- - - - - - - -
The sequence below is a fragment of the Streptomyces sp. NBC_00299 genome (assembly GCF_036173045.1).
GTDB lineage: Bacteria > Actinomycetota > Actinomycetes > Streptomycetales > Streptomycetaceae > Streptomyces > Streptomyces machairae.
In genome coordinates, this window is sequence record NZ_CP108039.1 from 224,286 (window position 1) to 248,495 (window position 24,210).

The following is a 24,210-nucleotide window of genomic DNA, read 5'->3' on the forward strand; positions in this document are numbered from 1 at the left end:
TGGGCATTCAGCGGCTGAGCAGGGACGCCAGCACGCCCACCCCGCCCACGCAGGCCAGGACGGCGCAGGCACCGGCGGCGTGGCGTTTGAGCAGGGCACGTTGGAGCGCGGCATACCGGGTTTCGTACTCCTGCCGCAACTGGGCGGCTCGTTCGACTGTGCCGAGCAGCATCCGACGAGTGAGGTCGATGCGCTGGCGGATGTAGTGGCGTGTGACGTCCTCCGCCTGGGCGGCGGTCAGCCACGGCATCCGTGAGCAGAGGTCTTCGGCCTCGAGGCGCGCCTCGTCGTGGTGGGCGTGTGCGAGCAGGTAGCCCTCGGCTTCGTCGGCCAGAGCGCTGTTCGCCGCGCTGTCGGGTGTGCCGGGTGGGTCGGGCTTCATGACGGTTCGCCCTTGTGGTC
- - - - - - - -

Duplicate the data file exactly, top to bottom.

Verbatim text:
The sequence below is a fragment of the Streptomyces sp. NBC_00299 genome (assembly GCF_036173045.1).
GTDB lineage: Bacteria > Actinomycetota > Actinomycetes > Streptomycetales > Streptomycetaceae > Streptomyces > Streptomyces machairae.
In genome coordinates, this window is sequence record NZ_CP108039.1 from 224,286 (window position 1) to 248,495 (window position 24,210).

The following is a 24,210-nucleotide window of genomic DNA, read 5'->3' on the forward strand; positions in this document are numbered from 1 at the left end:
TGGGCATTCAGCGGCTGAGCAGGGACGCCAGCACGCCCACCCCGCCCACGCAGGCCAGGACGGCGCAGGCACCGGCGGCGTGGCGTTTGAGCAGGGCACGTTGGAGCGCGGCATACCGGGTTTCGTACTCCTGCCGCAACTGGGCGGCTCGTTCGACTGTGCCGAGCAGCATCCGACGAGTGAGGTCGATGCGCTGGCGGATGTAGTGGCGTGTGACGTCCTCCGCCTGGGCGGCGGTCAGCCACGGCATCCGTGAGCAGAGGTCTTCGGCCTCGAGGCGCGCCTCGTCGTGGTGGGCGTGTGCGAGCAGGTAGCCCTCGGCTTCGTCGGCCAGAGCGCTGTTCGCCGCGCTGTCGGGTGTGCCGGGTGGGTCGGGCTTCATGACGGTTCGCCCTTGTGGTC